West Nile virus
Anyone bitten by a mosquito carrying West Nile virus can experience symptoms that range from nothing at all to high fever, tremors, muscle weakness and more.
Learn how to protect yourself and reduce your risk of getting West Nile virus.
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How you get West Nile virus
West Nile virus is carried by mosquitoes. The mosquitoes become infected by feeding on an infected bird. If an infected mosquito bites you, it may pass the virus onto you. Everyone in Ontario who spends time near infected mosquitos could get West Nile virus.
Four out of five people do not show any symptoms. Others see symptoms 2-15 days after being bitten by an infected mosquito.
Common symptoms include:
- body ache
- rash on chest, stomach or back
Approximately one in 150 people will have serious symptoms including:
- high fever
- severe headache
- muscle weakness
- stiff neck
- sudden sensitivity to light
How to avoid West Nile virus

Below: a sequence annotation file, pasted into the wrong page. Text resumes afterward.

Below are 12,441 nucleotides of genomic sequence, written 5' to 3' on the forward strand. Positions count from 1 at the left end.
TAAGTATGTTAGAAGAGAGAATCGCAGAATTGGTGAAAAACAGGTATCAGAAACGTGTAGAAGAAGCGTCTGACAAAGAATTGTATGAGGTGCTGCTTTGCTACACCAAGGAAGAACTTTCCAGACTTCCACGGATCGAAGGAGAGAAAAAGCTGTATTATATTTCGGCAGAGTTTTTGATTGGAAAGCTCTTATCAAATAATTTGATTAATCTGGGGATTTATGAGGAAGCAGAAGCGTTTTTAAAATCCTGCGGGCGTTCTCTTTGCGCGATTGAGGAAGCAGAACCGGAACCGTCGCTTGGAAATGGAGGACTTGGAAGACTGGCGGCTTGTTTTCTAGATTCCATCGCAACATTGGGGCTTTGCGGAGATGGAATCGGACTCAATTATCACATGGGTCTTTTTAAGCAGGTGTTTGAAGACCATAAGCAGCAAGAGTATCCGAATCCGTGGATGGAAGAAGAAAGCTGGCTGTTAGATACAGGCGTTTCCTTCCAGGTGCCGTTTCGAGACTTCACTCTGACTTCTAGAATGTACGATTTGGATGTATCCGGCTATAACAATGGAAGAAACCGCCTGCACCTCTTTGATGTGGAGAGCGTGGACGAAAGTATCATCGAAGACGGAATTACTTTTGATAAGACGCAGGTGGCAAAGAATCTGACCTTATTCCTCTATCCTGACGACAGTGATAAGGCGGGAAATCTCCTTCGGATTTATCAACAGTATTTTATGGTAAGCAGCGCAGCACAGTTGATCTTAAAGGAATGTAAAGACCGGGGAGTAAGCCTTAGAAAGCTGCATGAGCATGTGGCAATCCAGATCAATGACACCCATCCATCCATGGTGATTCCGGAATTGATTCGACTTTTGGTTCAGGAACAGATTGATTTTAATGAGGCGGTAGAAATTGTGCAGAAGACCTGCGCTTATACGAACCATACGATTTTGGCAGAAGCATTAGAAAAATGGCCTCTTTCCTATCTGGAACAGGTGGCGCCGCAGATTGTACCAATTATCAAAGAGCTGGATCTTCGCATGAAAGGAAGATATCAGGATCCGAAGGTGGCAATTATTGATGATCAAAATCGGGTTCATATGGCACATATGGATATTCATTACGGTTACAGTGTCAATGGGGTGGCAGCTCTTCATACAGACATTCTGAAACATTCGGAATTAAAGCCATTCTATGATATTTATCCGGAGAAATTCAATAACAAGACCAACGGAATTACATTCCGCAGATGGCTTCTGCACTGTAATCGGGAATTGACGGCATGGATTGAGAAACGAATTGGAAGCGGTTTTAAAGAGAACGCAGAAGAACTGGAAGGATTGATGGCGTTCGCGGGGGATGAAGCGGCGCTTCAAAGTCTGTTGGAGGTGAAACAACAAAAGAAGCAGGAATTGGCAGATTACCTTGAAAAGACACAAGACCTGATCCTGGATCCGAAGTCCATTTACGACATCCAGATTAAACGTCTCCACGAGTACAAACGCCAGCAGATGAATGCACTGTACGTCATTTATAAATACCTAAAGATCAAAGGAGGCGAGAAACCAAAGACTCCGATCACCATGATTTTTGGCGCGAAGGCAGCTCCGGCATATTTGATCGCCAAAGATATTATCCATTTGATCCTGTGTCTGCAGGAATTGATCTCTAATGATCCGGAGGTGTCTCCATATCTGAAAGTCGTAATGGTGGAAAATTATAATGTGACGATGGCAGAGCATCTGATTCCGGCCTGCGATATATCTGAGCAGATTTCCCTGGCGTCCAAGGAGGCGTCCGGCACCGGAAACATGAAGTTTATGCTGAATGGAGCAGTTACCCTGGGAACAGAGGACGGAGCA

Cover up when going outside between the hours of dusk and dawn (when most mosquitoes feed). Remember to wear:
- a long-sleeved shirt or jacket, long pants and socks
- light-coloured clothing
- if you will be outside for a long time, wear special clothing that is designed to protect you from bugs
- once a week, get rid of standing water around your home (mosquitoes lay their eggs in stagnant water, even small amounts)
- keep bushes and shrubs clear of overgrowth and debris (adult mosquitoes like to rest in dense shrubbery)
- turn your compost pile often
Use insect repellant
Use a bug repellent containing DEET or icaridin.
Always read and follow all the label directions when using any insect repellent. Or, ask a pharmacist for help when choosing an insect repellent product.
If you think you have West Nile virus
If you think you’ve contracted the West Nile virus, contact:
- your doctor or other health care provider
- your local public health unit (PHU) – enter your postal code here to find the public health unit closest to you
- Health Connect Ontario – a free, secure, and confidential service open 24 hours a day, seven days a week where you can get health advice from a registered nurse, find health services or information